As part of the ultra-liberal MoveOn.org mailing list I unwittingly signed up for, last week I received an e-mail from Executive Director Eli Pariser that asked me to sign a petition demanding that Congress “investigate the integrity of the voting process in the 2004 election.” It may claim to be protecting voters’ rights, but given the group’s short but telling history, what it’s really doing is looking for another 150,000 votes for John Kerry in Ohio. They’re still in disbelief that President Bush was legitimately re-elected, and they’re not about to give it up. John Kerry had no problem conceding the election within 24 hours of the polls closing, so what’s taking you guys so long?

Joel Hoard

MoveOn’s persistence is indicative of a larger problem with the modern Left: whining. Incessant, pathetic whining. I know it’s a bitter pill to swallow, and I’m as saddened as the rest of you that Bush was reelected, but it’s time to move on — not MoveOn, but move on.

The University community is certainly no exception to this phenomenon. All over campus, students are still defiantly wearing their John Kerry stickers and buttons and displaying Kerry-Edwards signs in their windows. Take that, Mr. President. You may have “won” the election, but we still have our stickers.

There have been numerous conspiracy theories circulating since election night, and I’ve had enough. Diebold rigged electronic voting machines, Republican challengers disenfranchised minorities, precincts in Ohio reported false results and on and on.

But like it or not, Nov. 2 ushered in an era of conservatism the likes of which we haven’t seen in years. The president won the election by a resounding margin, and the GOP substantially increased its majorities in the U.S. House and Senate, and it happened because the majority of American voters wanted it to happen. It’s one thing to protest civil rights violations such as a ban on gay marriage, but we should be above complaining about election results.

The saddest part is that the whining isn’t just a result of Bush’s reelection — it’s also a cause. In the biggest show of organized whining in the world’s history, liberals spent the better part of the last four years complaining about Bush. Big-name lefties like Michael Moore took complaining to a remarkable level and made major motion pictures dedicated to complaining (And rumor has it that he’s hard at work on a sequel). The way I see it, whining about Bush was enough to scare swing voters from voting for Kerry and tip the election the president’s way. After all, who would want to join a club full of professional complainers?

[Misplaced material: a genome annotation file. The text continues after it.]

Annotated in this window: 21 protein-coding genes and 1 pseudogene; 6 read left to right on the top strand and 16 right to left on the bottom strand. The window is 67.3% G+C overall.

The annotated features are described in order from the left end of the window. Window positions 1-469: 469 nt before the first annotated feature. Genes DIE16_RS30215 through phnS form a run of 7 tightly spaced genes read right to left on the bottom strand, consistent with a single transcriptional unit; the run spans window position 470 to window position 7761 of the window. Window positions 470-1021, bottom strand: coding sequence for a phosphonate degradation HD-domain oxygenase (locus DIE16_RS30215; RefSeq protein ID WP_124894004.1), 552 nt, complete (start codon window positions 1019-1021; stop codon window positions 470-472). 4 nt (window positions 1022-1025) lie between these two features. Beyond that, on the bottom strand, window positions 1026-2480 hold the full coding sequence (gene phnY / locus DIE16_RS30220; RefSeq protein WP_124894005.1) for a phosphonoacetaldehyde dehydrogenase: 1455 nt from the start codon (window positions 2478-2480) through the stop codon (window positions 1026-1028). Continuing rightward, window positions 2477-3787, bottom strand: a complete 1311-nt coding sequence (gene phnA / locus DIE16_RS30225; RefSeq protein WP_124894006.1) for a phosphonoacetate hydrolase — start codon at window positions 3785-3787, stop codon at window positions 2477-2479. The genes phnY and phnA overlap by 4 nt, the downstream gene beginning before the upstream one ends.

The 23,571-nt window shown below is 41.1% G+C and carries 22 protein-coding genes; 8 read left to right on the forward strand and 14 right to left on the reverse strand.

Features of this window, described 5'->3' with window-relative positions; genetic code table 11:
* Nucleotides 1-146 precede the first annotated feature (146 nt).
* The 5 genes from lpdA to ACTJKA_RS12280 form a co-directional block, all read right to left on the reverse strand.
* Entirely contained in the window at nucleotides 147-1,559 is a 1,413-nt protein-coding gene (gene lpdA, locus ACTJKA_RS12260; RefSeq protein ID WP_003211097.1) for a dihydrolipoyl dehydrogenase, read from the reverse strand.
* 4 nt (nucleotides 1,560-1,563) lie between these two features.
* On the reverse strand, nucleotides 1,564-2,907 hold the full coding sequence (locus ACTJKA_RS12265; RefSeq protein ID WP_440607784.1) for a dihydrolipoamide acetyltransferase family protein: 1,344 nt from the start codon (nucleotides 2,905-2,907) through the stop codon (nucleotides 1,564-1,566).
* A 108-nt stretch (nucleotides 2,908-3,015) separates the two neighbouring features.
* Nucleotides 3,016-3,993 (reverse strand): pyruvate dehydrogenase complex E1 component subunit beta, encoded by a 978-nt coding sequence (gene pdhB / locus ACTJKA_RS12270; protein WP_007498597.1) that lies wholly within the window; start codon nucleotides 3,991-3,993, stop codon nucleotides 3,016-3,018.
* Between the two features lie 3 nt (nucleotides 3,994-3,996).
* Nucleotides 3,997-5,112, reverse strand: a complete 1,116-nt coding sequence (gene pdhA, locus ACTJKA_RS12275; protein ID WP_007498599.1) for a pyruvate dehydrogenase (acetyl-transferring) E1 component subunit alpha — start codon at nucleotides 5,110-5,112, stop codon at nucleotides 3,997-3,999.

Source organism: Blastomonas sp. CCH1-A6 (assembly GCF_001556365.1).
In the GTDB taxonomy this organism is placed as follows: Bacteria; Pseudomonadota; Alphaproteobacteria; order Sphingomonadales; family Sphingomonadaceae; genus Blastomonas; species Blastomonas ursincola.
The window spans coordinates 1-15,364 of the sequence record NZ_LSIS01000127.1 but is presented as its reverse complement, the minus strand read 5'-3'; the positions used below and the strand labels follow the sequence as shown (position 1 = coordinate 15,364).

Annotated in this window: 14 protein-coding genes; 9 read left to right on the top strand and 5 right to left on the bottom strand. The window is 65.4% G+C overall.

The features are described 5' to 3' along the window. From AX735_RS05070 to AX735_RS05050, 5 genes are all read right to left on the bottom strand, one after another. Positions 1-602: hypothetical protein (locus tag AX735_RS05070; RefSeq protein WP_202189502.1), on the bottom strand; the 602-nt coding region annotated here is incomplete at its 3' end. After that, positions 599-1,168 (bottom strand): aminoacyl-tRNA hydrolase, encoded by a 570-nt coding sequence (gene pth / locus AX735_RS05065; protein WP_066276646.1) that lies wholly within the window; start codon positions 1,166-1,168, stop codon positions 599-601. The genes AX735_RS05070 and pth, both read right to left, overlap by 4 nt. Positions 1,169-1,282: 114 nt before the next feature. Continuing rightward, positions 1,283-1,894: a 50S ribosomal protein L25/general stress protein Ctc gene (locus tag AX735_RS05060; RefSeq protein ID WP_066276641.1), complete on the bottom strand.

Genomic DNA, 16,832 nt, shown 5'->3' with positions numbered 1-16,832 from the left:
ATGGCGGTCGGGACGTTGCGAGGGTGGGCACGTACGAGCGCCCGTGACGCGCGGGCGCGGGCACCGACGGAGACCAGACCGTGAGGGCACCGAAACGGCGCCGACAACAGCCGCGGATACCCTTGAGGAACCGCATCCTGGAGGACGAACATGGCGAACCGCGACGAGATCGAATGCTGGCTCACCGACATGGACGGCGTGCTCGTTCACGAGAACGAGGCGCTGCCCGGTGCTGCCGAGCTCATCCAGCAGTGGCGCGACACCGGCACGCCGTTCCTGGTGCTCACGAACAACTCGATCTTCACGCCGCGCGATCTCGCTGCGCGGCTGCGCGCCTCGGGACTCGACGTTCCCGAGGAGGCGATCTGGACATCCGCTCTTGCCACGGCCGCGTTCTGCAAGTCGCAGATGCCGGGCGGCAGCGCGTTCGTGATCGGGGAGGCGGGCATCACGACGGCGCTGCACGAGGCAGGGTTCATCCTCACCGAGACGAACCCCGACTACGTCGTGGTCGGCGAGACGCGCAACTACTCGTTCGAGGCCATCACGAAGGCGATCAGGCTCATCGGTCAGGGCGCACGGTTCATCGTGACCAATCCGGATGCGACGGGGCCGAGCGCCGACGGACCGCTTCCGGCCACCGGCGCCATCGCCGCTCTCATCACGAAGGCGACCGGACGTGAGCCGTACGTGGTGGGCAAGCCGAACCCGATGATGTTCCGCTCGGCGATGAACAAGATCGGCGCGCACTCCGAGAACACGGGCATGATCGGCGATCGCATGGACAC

I’m willing to admit that I was a big part of it, as I lent this very space to Bush-bashing on more than one occasion. In effect, I called the president an unpatriotic, fascistic, mentally retarded liar. I won’t apologize for saying any of those things because I still think they’re true. But I should have used my time and yours more constructively. I should have made a better case for Kerry and the Democratic Party. I was as foolish as the next liberal. I believed that the “at least he’s not Bush” motto was enough to win the election. I was wrong, and now I’m paying for it. But one thing I won’t do is complain about it anymore. I’ve gotten over myself.

Of course I still think it’s our duty to question authority and fight for what we think is right, but complaining shouldn’t be a part of it. It’s taken a couple of weeks to get it, but now I understand that Bush supporters had their reasons for voting the way they did. While I may not agree with their reasons, their votes counted for as much as yours and mine.

And so for the sake of your sanity and mine, I implore you liberals, spend the next four years whine free. I’ll understand productive, intelligent criticism or the occasional good-natured barb at the president, but the complaining has to stop. Instead, make something of your life. Maybe you can start an early campaign for a candidate you feel passionate about — one you believe can actually appeal to the masses. Or maybe you can do what I’m doing and give politics a break. Read a book, go for a walk in the woods, go to a bar with your friends, whatever. Take it easy, and remember that we’ll live to fight another day. But next time, let’s try to do things differently.


Hoard can be reached at j.ho@umich.edu.



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